BNT162b2 Vaccine Effectiveness against Omicron in Children 5 to 11 Years of Age

Chandra J. Cohen-Stavi, Ori Magen, Noam Barda, Shlomit Yaron, Alon Peretz, Doron Netzer, Carlo Giaquinto, Ali Judd, Leonard Leibovici, Miguel A. Hernán, Marc Lipsitch, Ben Y. Reis, Ran D. Balicer, Noa Dagan

Research output: Contribution to journalArticlepeer-review

63 Scopus citations

Abstract

BACKGROUND Limited evidence is available on the real-world effectiveness of the BNT162b2 vaccine against coronavirus disease 2019 (Covid-19) and specifically against infection with the omicron variant among children 5 to 11 years of age. METHODS Using data from the largest health care organization in Israel, we identified a cohort of children 5 to 11 years of age who were vaccinated on or after November 23, 2021, and matched them with unvaccinated controls to estimate the vaccine effectiveness of BNT162b2 among newly vaccinated children during the omicron wave. Vaccine effectiveness against documented severe acute respiratory syndrome coronavirus 2 (SARS-CoV-2) infection and symptomatic Covid-19 was estimated after the first and second vaccine doses. The cumulative incidence of each outcome in the two study groups through January 7, 2022, was estimated with the use of the Kaplan-Meier estimator, and vaccine effectiveness was calculated as 1 minus the risk ratio. Vaccine effectiveness was also estimated in age subgroups. RESULTS Among 136,127 eligible children who had been vaccinated during the study period, 94,728 were matched with unvaccinated controls. The estimated vaccine effectiveness against documented infection was 17% (95% confidence interval [CI], 7 to 25) at 14 to 27 days after the first dose and 51% (95% CI, 39 to 61) at 7 to 21 days after the second dose. The absolute risk difference between the study groups at days 7 to 21 after the second dose was 1905 events per 100,000 persons (95% CI, 1294 to 2440) for documented infection and 599 events per 100,000 persons (95% CI, 296 to 897) for symptomatic Covid-19. The estimated vaccine effectiveness against symptomatic Covid-19 was 18% (95% CI, −2 to 34) at 14 to 27 days after the first dose and 48% (95% CI, 29 to 63) at 7 to 21 days after the second dose. We observed a trend toward higher vaccine effectiveness in the youngest age group (5 or 6 years of age) than in the oldest age group (10 or 11 years of age). CONCLUSIONS Our findings suggest that as omicron was becoming the dominant variant, two doses of the BNT162b2 messenger RNA vaccine provided moderate protection against documented SARS-CoV-2 infection and symptomatic Covid-19 in children 5 to 11 years of age.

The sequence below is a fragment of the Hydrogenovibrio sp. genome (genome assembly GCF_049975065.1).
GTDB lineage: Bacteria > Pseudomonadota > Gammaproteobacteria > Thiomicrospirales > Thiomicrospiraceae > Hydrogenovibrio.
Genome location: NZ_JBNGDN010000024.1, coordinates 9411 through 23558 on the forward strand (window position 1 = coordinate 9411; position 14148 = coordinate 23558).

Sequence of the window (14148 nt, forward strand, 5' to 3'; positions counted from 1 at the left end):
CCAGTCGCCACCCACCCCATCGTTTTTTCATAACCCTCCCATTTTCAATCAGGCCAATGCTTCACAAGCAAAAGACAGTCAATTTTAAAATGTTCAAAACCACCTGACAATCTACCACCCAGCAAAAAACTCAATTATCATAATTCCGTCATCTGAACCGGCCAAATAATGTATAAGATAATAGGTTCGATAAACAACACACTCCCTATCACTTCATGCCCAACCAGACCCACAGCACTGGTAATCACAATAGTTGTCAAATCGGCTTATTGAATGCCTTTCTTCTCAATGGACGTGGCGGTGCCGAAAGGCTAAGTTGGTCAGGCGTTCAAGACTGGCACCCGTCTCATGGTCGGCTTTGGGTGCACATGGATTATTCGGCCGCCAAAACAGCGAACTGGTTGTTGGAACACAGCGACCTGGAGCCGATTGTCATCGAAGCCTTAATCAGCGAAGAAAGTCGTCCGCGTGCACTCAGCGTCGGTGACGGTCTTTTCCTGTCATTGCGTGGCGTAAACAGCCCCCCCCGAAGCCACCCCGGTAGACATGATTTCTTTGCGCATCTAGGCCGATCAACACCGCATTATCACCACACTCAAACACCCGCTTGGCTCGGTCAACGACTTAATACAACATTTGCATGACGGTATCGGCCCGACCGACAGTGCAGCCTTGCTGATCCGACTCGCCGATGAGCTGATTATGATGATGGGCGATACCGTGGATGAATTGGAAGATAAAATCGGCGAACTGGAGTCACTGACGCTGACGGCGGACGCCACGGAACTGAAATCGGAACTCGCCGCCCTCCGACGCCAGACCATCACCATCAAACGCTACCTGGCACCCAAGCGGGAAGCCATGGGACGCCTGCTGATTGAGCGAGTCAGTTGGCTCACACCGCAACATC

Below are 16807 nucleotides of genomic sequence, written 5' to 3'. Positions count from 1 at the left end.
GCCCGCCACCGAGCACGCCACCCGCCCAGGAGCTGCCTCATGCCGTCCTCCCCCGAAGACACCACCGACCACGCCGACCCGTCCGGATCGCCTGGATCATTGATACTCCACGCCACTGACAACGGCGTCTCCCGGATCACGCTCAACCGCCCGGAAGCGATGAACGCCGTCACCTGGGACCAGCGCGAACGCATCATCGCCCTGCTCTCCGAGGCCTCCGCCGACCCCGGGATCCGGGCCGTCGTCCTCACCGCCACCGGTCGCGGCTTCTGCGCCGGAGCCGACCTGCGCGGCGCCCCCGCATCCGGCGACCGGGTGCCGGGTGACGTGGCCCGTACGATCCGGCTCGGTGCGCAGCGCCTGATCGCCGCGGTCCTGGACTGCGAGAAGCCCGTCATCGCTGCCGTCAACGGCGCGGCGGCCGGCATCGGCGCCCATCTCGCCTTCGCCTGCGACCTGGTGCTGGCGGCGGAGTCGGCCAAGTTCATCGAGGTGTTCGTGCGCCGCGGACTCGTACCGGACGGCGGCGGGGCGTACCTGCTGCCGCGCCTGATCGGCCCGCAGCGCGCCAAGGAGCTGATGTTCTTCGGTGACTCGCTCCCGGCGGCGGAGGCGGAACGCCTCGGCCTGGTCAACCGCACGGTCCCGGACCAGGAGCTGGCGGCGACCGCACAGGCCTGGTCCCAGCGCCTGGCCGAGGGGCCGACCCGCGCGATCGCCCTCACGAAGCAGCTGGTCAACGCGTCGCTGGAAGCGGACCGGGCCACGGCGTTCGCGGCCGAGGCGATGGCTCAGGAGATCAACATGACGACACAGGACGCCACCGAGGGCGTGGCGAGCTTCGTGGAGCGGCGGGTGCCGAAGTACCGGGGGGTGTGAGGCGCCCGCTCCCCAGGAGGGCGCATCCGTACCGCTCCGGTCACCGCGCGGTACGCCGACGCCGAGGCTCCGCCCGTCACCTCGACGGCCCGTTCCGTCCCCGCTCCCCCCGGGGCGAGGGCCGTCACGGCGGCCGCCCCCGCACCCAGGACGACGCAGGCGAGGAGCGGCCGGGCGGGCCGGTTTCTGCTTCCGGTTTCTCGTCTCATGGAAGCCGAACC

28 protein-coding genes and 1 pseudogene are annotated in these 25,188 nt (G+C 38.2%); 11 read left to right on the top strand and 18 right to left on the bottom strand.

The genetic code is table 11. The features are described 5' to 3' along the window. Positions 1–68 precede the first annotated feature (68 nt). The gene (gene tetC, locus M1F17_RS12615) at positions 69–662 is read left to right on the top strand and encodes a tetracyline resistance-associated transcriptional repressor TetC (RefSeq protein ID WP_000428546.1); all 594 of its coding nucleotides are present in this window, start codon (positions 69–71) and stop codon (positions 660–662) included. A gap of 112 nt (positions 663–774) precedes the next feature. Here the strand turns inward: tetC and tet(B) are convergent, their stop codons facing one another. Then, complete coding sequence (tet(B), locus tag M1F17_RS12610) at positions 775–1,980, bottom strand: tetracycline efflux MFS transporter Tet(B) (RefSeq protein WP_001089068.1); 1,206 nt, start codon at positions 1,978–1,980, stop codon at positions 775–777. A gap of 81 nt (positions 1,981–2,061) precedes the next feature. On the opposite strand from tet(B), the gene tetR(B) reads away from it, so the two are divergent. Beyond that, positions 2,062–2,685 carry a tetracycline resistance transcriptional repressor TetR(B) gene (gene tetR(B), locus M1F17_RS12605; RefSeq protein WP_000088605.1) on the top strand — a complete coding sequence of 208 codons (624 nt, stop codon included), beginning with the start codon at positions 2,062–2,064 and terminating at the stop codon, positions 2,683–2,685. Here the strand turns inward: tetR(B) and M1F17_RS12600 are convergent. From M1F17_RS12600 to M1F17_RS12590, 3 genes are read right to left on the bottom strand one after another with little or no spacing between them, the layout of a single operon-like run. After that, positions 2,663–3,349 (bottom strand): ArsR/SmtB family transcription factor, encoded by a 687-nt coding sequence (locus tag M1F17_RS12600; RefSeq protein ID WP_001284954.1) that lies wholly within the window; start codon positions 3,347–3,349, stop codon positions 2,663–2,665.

Original languageEnglish
Pages (from-to)227-236
Number of pages10
JournalNew England Journal of Medicine
Volume387
Issue number3
DOIs
StatePublished - 21 Jul 2022

ASJC Scopus subject areas

  • General Medicine

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